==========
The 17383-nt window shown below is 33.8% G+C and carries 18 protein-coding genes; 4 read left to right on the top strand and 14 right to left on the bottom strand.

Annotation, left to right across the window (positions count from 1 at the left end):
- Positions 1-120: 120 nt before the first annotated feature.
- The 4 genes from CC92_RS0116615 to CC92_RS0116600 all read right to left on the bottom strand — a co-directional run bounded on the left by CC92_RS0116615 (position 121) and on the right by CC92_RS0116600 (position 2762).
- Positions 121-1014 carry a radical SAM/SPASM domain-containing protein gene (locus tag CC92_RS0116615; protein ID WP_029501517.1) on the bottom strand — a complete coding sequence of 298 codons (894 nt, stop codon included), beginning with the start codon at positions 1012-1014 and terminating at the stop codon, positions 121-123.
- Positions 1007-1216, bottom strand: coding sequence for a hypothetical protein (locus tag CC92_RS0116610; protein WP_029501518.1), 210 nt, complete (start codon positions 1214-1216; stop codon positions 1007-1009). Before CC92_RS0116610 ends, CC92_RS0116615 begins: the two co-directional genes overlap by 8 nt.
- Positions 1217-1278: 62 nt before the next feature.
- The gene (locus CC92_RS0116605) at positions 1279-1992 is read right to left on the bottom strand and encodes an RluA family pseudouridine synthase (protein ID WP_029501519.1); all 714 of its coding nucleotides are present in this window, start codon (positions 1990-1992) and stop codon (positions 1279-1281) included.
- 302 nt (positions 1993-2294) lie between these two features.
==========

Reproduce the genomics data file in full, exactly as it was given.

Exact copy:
The 17383-nt window shown below is 33.8% G+C and carries 18 protein-coding genes; 4 read left to right on the top strand and 14 right to left on the bottom strand.

Annotation, left to right across the window (positions count from 1 at the left end):
- Positions 1-120: 120 nt before the first annotated feature.
- The 4 genes from CC92_RS0116615 to CC92_RS0116600 all read right to left on the bottom strand — a co-directional run bounded on the left by CC92_RS0116615 (position 121) and on the right by CC92_RS0116600 (position 2762).
- Positions 121-1014 carry a radical SAM/SPASM domain-containing protein gene (locus tag CC92_RS0116615; protein ID WP_029501517.1) on the bottom strand — a complete coding sequence of 298 codons (894 nt, stop codon included), beginning with the start codon at positions 1012-1014 and terminating at the stop codon, positions 121-123.
- Positions 1007-1216, bottom strand: coding sequence for a hypothetical protein (locus tag CC92_RS0116610; protein WP_029501518.1), 210 nt, complete (start codon positions 1214-1216; stop codon positions 1007-1009). Before CC92_RS0116610 ends, CC92_RS0116615 begins: the two co-directional genes overlap by 8 nt.
- Positions 1217-1278: 62 nt before the next feature.
- The gene (locus CC92_RS0116605) at positions 1279-1992 is read right to left on the bottom strand and encodes an RluA family pseudouridine synthase (protein ID WP_029501519.1); all 714 of its coding nucleotides are present in this window, start codon (positions 1990-1992) and stop codon (positions 1279-1281) included.
- 302 nt (positions 1993-2294) lie between these two features.